Four posts have already been devoted to describing three models for “per loss” insurance payout. These are mixed distributions modeling the amount the insurer pays out for each random loss. They can also be viewed as mixtures. We now turn our attention to the mixed distributions modeling the “per period” payout for an insurance policy. That is, the mixed distributions we describe here are to model the total amount of losses paid out for each insurance policy in a given policy period. This involves the uncertain random losses as well as uncertain claim frequency. In other words, there is a possiblity of having no losses. When there are losses in a policy period, the number of losses can be uncertain (there can be only one loss or multiple losses). The links to the previous posts on mixed distributions are found at the end of this post.

The following is the general setting of the insurance problem we discuss in this post.

- The random variable is the size of the random loss that is covered in an insurance contract. We assumme that is a continuous random variable. Naturally, the support of is the set of nonnegative numbers (or some appropriate subset).
- Let be the “per loss” payout paid to the insured by the insurer. The variable could refect the coverage modification such as deductible and/or policy cap or other policy provisions that are applicable in the insurance contract.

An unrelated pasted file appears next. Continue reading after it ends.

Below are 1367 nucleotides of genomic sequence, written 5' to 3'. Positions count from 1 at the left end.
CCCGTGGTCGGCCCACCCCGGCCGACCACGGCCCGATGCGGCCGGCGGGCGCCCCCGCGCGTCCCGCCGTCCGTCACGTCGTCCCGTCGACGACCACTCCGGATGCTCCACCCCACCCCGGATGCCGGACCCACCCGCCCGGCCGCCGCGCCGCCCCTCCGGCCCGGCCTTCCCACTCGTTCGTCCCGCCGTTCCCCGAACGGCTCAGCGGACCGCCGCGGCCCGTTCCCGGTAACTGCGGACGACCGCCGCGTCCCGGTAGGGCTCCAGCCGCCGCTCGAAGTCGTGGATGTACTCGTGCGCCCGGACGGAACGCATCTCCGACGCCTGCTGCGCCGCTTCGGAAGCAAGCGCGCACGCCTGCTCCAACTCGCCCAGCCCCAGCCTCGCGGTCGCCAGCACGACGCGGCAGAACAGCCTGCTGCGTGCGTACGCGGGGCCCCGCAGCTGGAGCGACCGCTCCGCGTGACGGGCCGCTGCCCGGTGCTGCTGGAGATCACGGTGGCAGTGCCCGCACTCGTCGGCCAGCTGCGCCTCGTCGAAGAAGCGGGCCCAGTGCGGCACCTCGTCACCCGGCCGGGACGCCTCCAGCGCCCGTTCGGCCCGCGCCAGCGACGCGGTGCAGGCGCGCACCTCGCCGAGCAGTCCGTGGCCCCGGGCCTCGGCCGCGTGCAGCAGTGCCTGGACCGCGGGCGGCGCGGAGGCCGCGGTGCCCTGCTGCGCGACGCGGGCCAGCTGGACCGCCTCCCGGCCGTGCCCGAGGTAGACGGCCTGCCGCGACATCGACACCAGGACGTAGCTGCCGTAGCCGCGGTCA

- Let be the number of claims in a given policy period. In this post, we assume that has only two possibilities: or . In other words, each policy has at most one claim in a period. Let .
- Let be the total amount paid to the insured by the insurer during a fixed policy period.

The total claims variable is the mixture of and . The conditional variable is a point mass representing “no loss”. On the other hand, we assume that . Thus is a mixture of a point mass at the origin and the “per loss” payout variable .

We first have a general discussion of the stated insurance setting. Then we discuss several different cases based on four coverage modifications that can be applied in the insurance contract. In each case, we illustrate with the exponential distribution. The four cases are:

*Case 1*. . There is no coverage modification. The insurer pays the entire loss amount.
*Case 2*. The insurance contract has a cap and the cap amount is .
*Case 3*. The insurance contract is an excess-of-loss policy. The deductible amount is .
*Case 4*. The insurance contract has a deductible and a policy cap where .

**General Discussion**

The total payout is the mixture of a point mass at and the “per loss” payout . The following is the distribution :

where

Since the distribution of is a mixture, we have a wealth of information available for us. For example, the following lists the mean, higher moments, variance, the moment generating function and the skewness.